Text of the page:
STFU Parents: The Future Of Baby Names

Back in July, I wrote about the Crazy Baby Names people give their children. Today’s parents are all about naming their children “uniquely” so that their kids have a better chance of being ‘noticed’ as they go through life. Of course, that doesn’t necessarily mean that they’ll be taken more seriously, but certainly they’ll be given more attention, if only because their classmates and teachers will be repeatedly mispronouncing and misspelling their names for years to come. It’s actually a bit ironic that so much of what’s reported about parenting right now revolves around children’s names as well as their digital identities, because while I think it makes sense to purchase eponymous domain names for babies, I often wonder who will be able to remember how to spell them.

To make matters even more complicated, many parents have reported feeling “name remorse,” leading them to legally change their children’s names. I can understand the remorse if parents want to change their child’s name from “Khenzie” to “Sarah,” but most of the time in the articles I’ve read the parents are quoted as saying, “She just wasn’t a Khenzie. She’s a Maddilhyn, and that’s that!” [Insert long sigh here.]

Now, with the end of 2011 approaching, everywhere I turn there’s a new baby name list. Most Popular Baby Names Of 2011. Least Popular Baby Names Of 2011. Top Baby Names You’ve Never Heard Of 2011. (OK, I made that last one up.) So in honor of our name-obsessed culture, and all the poor kids out there who will likely go through life asking, “Mommy, why does my name sound like the state capital of North Dakota but look completely different?” I wanted to build on the Crazy Baby Names column with some new submissions. I’ll not only offer up some wacky new names, but will highlight a couple of other trends in baby naming, as well. Let’s get started!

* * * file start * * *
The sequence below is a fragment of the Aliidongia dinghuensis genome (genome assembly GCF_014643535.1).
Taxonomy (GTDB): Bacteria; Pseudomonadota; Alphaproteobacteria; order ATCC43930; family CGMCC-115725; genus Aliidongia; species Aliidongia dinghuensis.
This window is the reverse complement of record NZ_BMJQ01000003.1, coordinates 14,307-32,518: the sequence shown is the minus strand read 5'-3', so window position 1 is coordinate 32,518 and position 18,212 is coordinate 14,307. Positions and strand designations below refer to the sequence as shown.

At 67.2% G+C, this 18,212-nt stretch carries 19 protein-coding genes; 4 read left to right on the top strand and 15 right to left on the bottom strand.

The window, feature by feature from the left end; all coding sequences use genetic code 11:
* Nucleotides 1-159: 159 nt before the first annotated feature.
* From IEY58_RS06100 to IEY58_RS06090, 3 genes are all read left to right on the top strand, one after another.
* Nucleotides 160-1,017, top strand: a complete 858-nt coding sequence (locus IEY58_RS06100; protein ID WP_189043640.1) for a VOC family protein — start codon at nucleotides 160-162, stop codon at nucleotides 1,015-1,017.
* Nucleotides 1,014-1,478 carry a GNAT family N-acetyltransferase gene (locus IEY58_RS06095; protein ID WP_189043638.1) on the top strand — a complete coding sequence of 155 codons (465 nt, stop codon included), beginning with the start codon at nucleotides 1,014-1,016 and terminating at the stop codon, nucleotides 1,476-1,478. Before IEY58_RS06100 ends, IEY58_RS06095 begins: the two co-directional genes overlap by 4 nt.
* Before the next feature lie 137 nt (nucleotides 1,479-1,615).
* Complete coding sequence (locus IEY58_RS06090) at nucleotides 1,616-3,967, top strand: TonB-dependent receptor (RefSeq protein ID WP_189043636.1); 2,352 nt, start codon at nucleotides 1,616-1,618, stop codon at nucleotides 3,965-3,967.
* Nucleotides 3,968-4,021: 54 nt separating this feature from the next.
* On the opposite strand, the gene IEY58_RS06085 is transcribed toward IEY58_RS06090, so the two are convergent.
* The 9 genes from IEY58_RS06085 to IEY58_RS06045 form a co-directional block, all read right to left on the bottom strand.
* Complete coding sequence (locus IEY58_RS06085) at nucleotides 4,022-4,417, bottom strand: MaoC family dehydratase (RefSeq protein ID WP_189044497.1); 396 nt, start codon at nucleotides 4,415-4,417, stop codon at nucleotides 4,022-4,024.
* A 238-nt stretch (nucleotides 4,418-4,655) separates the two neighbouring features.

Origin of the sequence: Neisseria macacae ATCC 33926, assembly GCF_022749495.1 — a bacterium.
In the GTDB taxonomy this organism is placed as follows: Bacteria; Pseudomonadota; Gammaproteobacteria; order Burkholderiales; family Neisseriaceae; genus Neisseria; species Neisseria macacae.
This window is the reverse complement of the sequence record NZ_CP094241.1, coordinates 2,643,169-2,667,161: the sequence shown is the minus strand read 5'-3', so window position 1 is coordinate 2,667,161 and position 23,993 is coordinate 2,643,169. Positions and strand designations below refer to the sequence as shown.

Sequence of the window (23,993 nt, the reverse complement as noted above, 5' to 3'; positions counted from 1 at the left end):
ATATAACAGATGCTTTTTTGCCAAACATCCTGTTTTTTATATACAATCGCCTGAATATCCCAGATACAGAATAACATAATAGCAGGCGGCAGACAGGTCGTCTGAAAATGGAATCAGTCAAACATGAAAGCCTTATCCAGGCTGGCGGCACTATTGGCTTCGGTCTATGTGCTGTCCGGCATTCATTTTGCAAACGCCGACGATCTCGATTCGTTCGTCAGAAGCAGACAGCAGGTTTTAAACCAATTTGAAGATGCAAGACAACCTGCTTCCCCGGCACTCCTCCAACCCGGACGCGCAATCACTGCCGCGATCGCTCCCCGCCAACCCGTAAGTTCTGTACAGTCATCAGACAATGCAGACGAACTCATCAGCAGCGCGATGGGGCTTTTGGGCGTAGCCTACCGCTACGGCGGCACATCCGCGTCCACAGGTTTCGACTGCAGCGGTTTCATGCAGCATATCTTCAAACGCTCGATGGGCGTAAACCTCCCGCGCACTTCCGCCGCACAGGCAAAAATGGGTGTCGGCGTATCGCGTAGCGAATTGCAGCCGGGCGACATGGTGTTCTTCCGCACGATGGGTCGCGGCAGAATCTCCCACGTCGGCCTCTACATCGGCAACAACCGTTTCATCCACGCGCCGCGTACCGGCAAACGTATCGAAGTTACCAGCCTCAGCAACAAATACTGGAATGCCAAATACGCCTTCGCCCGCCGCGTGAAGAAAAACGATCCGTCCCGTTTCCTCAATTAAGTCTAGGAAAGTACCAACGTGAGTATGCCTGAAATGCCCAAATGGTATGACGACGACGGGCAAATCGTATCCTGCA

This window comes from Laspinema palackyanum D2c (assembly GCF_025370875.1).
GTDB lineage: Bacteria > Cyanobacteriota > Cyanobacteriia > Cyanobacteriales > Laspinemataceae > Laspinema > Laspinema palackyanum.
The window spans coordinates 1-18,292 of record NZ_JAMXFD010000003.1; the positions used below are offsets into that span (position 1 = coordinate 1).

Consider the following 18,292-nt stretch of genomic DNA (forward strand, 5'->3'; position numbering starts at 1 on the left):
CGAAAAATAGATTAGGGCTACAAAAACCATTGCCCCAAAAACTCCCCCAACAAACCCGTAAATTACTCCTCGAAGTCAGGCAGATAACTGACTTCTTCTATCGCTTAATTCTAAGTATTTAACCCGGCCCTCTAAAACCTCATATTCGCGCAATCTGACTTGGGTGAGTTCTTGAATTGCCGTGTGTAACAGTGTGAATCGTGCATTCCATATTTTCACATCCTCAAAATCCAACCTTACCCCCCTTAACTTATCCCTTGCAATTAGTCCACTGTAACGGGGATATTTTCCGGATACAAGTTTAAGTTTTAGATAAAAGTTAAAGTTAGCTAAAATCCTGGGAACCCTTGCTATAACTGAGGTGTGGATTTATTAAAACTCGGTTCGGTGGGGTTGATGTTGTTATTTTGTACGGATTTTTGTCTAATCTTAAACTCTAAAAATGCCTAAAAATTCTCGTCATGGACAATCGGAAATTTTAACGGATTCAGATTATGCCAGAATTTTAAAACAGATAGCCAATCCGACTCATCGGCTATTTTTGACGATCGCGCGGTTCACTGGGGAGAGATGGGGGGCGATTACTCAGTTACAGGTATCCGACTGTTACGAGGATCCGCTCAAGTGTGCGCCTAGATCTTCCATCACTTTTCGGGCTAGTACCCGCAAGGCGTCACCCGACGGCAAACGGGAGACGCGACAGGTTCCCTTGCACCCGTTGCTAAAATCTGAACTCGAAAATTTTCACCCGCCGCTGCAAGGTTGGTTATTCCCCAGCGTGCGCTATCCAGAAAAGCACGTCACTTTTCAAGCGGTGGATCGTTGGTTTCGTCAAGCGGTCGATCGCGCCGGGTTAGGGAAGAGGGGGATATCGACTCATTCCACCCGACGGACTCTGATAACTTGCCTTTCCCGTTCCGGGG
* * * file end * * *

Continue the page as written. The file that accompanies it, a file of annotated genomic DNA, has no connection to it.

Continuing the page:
1. The All-In-One
STFU Parents

This baby is the epitome of everything one should expect from baby names today. That extra ‘y’ is just begging me to ask the question, “No really. Why?

2. Baby Name or Television Network?
STFU Parents

I actually understand why some people name their children names like “Eva” but prefer a pronunciation of “Ava” to “Eeeva.” To me, that makes sense. What doesn’t make sense, however, is taking a name/word/town like “Aspen,” substituting an “E” for an “A” and then cutting out the other vowel. This poor child is already carrying around the weight of a giant fake flower on her head, and now she’s got to go through life correcting every person who confusingly calls her ESPN? Parenting fail.